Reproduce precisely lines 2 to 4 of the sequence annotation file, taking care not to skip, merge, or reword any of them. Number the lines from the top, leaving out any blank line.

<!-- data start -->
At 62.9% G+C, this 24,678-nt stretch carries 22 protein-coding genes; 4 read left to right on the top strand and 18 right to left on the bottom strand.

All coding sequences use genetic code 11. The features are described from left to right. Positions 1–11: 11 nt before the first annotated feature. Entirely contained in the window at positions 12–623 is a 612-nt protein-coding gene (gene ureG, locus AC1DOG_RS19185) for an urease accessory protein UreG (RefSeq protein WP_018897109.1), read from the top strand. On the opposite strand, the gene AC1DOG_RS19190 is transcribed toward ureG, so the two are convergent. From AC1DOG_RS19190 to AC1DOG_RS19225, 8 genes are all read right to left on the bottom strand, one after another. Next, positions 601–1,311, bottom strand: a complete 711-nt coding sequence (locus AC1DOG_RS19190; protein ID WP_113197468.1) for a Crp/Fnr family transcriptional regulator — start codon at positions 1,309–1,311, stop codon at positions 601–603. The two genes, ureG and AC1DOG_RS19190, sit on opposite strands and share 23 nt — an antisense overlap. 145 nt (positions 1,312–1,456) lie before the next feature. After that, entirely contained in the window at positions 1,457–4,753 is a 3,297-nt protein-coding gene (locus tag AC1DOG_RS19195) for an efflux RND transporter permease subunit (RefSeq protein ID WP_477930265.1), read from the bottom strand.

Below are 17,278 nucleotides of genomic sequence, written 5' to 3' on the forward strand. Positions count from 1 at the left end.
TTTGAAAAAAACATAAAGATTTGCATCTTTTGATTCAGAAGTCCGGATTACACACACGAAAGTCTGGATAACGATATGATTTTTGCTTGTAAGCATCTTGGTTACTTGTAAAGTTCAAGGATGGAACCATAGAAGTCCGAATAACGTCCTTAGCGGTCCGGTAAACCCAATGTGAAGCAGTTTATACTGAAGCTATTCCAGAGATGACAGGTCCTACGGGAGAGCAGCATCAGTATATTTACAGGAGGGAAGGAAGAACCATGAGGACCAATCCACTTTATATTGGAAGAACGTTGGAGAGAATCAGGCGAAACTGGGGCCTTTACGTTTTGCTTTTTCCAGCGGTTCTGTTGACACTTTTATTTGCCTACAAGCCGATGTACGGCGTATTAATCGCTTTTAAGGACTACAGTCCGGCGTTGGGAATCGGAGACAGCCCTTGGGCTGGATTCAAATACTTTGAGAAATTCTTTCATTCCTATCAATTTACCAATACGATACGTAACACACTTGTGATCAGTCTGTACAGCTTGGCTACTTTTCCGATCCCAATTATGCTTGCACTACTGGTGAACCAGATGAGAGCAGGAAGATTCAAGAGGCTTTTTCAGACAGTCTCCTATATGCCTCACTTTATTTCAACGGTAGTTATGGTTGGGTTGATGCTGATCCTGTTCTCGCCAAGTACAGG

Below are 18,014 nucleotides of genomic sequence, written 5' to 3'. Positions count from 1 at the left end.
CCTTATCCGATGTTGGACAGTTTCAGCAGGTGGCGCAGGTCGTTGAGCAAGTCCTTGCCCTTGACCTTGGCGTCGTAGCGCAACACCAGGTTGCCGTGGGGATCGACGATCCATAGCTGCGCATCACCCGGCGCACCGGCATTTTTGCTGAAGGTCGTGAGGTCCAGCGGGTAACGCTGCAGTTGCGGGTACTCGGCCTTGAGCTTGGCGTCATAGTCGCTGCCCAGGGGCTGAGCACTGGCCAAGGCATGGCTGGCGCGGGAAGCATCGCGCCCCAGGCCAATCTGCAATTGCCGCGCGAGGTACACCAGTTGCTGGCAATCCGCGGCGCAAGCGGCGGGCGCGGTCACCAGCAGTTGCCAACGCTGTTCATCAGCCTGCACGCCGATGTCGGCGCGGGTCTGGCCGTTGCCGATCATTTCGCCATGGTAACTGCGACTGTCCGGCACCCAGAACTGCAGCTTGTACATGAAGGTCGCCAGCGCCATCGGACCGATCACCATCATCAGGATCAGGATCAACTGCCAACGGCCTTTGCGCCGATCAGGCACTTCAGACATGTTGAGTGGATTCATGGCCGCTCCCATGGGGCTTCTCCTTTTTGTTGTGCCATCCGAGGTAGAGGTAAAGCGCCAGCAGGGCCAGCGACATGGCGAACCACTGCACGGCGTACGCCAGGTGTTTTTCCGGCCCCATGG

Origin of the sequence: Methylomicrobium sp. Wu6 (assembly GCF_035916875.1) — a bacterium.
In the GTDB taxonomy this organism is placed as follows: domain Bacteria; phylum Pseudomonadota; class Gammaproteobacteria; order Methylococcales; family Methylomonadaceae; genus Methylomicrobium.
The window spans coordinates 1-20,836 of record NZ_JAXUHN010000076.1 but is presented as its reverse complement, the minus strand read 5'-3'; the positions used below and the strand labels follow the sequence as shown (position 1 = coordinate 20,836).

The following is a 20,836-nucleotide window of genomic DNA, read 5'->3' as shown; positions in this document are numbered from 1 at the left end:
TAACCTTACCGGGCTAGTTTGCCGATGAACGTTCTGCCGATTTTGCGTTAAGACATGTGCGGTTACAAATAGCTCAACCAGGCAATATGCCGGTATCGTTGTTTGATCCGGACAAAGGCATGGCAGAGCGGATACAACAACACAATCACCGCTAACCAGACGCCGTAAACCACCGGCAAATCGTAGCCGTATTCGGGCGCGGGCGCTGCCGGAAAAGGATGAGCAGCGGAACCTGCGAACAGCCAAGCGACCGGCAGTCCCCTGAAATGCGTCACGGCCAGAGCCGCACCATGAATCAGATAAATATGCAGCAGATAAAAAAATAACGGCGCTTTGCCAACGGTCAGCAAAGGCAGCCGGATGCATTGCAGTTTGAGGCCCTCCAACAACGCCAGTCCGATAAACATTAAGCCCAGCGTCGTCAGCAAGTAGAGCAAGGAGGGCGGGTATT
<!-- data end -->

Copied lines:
All coding sequences use genetic code 11. The features are described from left to right. Positions 1–11: 11 nt before the first annotated feature. Entirely contained in the window at positions 12–623 is a 612-nt protein-coding gene (gene ureG, locus AC1DOG_RS19185) for an urease accessory protein UreG (RefSeq protein WP_018897109.1), read from the top strand. On the opposite strand, the gene AC1DOG_RS19190 is transcribed toward ureG, so the two are convergent. From AC1DOG_RS19190 to AC1DOG_RS19225, 8 genes are all read right to left on the bottom strand, one after another. Next, positions 601–1,311, bottom strand: a complete 711-nt coding sequence (locus AC1DOG_RS19190; protein ID WP_113197468.1) for a Crp/Fnr family transcriptional regulator — start codon at positions 1,309–1,311, stop codon at positions 601–603. The two genes, ureG and AC1DOG_RS19190, sit on opposite strands and share 23 nt — an antisense overlap. 145 nt (positions 1,312–1,456) lie before the next feature. After that, entirely contained in the window at positions 1,457–4,753 is a 3,297-nt protein-coding gene (locus tag AC1DOG_RS19195) for an efflux RND transporter permease subunit (RefSeq protein ID WP_477930265.1), read from the bottom strand.

Below are 17,278 nucleotides of genomic sequence, written 5' to 3' on the forward strand. Positions count from 1 at the left end.
TTTGAAAAAAACATAAAGATTTGCATCTTTTGATTCAGAAGTCCGGATTACACACACGAAAGTCTGGATAACGATATGATTTTTGCTTGTAAGCATCTTGGTTACTTGTAAAGTTCAAGGATGGAACCATAGAAGTCCGAATAACGTCCTTAGCGGTCCGGTAAACCCAATGTGAAGCAGTTTATACTGAAGCTATTCCAGAGATGACAGGTCCTACGGGAGAGCAGCATCAGTATATTTACAGGAGGGAAGGAAGAACCATGAGGACCAATCCACTTTATATTGGAAGAACGTTGGAGAGAATCAGGCGAAACTGGGGCCTTTACGTTTTGCTTTTTCCAGCGGTTCTGTTGACACTTTTATTTGCCTACAAGCCGATGTACGGCGTATTAATCGCTTTTAAGGACTACAGTCCGGCGTTGGGAATCGGAGACAGCCCTTGGGCTGGATTCAAATACTTTGAGAAATTCTTTCATTCCTATCAATTTACCAATACGATACGTAACACACTTGTGATCAGTCTGTACAGCTTGGCTACTTTTCCGATCCCAATTATGCTTGCACTACTGGTGAACCAGATGAGAGCAGGAAGATTCAAGAGGCTTTTTCAGACAGTCTCCTATATGCCTCACTTTATTTCAACGGTAGTTATGGTTGGGTTGATGCTGATCCTGTTCTCGCCAAGTACAGG